On your marks, get set, GO!

The Commonwealth Games are on at the Gold Coast from 4th April – 18th April. Even though we are up in Brisbane we still need to expect changes to our commute to and from QUT, at both campuses! You can find all the details about what changes to expect from your train, bus, car or bike journeys at Get Set for the Games.

The Commonwealth Games do coincide with our extra-long mid semester break so you might not be coming to campus as often. But have no fear, you can access many library resources from the comfort of your own home. While you are keeping an eye on the marathon you can chat to a librarian about any of your borrowing, referencing or assignment questions. Or, whilst an exciting high jump competition is underway have a look at our How to Find guides. Want to watch all the swimming races you can but still need to find information for your assignments? No problems! Use the Library’s Quickfind search to find books, journal articles and conference papers or use one our many databases and specialised search tools to find the perfect article or set of statistics! And if you need any further assistance you can always contact HiQ.

Now you are all set to enjoy all the upcoming sporting events you want plus keep up to date to all your studies. Talk about winning!

Easter Opening Hours

Easter is fast approaching, as is semester break. This is a great time to relax but to also get a head start on the second half of the semester. The Library and HiQ are here to help you with that! During the Easter Break Kelvin Grove, Gardens Point, and Law Libraries will be open, here are all the full details –

Friday 31st March – Closed

Saturday 1st April – Open 9am-5pm

Sunday 2nd April – Open 9am-5pm

Monday 3rd April – Open 9am-5pm

The Law Library will be open from Saturday to Monday also but from 10am-5pm.

If you can’t make it into campus you can also chat to HiQ online.

After the public holidays our normal opening hours will resume. From everyone at QUT Library we hope you all have a happy and safe long weekend!

Go for gold!

The Winter Olympics start this week, the same as Orientation Week here at QUT. What a coincidence! Just like the Winter Olympians, to succeed at university you must prepare and work hard. QUT Library is offering several Library 101 workshops so you can prepare yourself for the upcoming semester. Practice your referencing, polish your searching skills and discover all of the services and resources available at QUT Library.

If you are aiming for a gold medal this semester, you can also have a look at study skills workshops and library tours. These will help you develop your study skills and, you guessed it, prepare yourself for getting the most out of your classes and assignments.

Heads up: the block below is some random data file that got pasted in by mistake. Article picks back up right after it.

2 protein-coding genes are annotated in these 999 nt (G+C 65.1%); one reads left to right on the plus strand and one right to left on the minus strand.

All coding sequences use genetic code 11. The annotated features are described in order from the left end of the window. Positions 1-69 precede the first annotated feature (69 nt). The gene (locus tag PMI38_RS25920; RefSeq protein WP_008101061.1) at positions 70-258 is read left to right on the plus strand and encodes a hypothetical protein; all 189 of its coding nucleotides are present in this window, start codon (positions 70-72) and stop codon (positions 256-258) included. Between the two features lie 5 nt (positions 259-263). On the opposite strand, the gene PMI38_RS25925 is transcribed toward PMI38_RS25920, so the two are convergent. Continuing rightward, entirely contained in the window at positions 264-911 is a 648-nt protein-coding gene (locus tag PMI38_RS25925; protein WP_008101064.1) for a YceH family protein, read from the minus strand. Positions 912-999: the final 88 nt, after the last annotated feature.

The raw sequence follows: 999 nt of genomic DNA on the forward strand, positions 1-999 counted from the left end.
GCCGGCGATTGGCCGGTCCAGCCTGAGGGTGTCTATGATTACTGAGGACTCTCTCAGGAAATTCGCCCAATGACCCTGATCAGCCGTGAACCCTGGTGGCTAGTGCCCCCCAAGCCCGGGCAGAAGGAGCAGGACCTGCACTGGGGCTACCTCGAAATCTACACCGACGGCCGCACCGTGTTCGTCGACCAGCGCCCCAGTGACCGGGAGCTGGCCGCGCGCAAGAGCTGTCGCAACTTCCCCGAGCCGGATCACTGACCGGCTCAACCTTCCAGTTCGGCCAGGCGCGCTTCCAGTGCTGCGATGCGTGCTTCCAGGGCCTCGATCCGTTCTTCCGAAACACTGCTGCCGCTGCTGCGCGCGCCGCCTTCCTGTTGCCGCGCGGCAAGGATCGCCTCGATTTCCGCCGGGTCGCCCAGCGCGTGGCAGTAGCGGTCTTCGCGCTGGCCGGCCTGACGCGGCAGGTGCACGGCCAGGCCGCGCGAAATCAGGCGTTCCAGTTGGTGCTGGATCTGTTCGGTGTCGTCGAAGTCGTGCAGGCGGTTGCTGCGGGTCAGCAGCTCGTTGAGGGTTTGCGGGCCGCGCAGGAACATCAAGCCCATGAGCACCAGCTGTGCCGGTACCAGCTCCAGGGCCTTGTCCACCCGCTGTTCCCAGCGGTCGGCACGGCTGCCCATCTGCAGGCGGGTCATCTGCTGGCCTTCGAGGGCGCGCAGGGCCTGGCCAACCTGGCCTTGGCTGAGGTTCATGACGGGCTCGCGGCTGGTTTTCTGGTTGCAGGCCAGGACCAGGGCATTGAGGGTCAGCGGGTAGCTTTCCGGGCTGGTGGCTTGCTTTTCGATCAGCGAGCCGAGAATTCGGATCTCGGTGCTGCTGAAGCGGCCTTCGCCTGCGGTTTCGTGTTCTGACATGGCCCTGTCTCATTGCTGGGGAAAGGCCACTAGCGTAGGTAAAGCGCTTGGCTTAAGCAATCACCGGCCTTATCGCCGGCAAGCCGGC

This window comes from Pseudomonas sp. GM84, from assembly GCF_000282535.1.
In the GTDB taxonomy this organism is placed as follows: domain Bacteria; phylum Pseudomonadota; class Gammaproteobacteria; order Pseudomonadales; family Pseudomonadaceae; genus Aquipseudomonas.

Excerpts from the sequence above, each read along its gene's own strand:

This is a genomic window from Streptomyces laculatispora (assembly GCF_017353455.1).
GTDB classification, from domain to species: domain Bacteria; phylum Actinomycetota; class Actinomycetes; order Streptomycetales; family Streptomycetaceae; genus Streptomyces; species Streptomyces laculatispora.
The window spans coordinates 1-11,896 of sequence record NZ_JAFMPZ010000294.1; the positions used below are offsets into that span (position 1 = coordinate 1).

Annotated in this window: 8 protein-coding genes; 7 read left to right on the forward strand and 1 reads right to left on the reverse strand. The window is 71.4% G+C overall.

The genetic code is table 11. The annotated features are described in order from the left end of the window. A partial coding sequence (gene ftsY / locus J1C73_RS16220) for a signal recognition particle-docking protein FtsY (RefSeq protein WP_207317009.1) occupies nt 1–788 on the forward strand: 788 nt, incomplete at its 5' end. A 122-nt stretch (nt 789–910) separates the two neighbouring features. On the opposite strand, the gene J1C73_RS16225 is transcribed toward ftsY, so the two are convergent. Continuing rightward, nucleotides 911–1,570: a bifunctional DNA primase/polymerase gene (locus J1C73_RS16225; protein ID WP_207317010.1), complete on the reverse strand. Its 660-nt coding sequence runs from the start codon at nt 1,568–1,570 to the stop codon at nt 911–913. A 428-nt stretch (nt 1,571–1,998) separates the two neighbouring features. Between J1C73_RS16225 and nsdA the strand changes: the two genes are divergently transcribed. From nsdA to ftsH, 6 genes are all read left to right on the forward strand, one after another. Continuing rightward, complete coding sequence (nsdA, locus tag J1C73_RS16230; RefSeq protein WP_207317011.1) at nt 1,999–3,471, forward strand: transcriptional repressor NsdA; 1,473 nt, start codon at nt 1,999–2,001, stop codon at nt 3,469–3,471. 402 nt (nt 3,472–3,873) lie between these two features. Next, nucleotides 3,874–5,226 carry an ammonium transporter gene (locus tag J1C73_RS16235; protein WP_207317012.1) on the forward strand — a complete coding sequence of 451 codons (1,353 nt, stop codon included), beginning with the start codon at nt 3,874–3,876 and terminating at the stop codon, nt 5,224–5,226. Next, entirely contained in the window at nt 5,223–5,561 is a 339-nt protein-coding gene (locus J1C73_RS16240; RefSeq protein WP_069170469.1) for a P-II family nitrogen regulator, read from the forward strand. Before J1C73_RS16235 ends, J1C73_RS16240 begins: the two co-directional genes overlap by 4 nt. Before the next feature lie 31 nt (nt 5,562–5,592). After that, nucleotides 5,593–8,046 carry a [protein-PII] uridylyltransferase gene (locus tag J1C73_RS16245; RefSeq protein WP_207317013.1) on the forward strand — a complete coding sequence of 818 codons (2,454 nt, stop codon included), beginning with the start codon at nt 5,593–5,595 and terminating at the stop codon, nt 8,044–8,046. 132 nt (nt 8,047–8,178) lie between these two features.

Preparing for university, and the Olympics, also means thinking about your health and wellbeing. QUT Library’s video streaming service, Kanopy, has over 300 videos related to sport and fitness. Plus you can watch Dr. Anna Baranowsky explain How to create a wellness mind map or find The Secret of Life Wellness.

You can also contact HiQ to get assistance as you (just like the Winter Olympians!) strive for gold this semester!

Key technology tools for your IT Business Research

10 years ago when the iPhone was launched, the era of smartphones were just dawning. In 2005 most people received their news via radio, TV or Blackberries. Today most of us look first to our smart phones for information and if our phone is not to hand, we are at a loss and wonder what is going on in the world.

Those who analyse business trends love the Wayne Gretzky (Ice Hockey player) quote and Steve Jobs, at the end of the original iPhone launch couldn’t resist either: “Skate to where the puck is going to be, not where it has been”.

Indeed the holy grail of business analysis is predicting the path innovation will take and the speed at which it will move.

Sometimes it is a case of blink and technology overtakes you. (Just ask Nokia 🙂 )

So how to obtain a bleeding edge insight into today’s technology to predict future innovation trends?

Gartner has tools to frame information into visually concise evidence of current market conditions and future directions.

Gartner’s hype cycles graphically display the lifecycle of a technology and provides reference points as to where each company is located within that lifecycle.Use hype cycles to remove the hysteria of a technology’s popular value and instead discover its true commercial potential.

Gartner’s Magic Quadrants are visualization tools based on research, which positions companies within their market place and aligns them with their competitors.

Use Magic Quadrants to get quickly educated about a market’s technology providers, their competitive positioning and the strategies they are using to via for end-user business.

For more help contact HiQ

 

Christmas Break & the Library

Christmas and New Year are just around the corner. From the 23rd December until the 1st of January QUT Library is having a Christmas break and will be closed. But even though our libraries at Caboolture, Kelvin Grove and Gardens Point will be closed during this time you can still access many library resources online.

If you need to do some research, jump on the Library’s Website and search through Quickfind. Or search a database for your subject area by selecting looking under Databases and specialised search tools.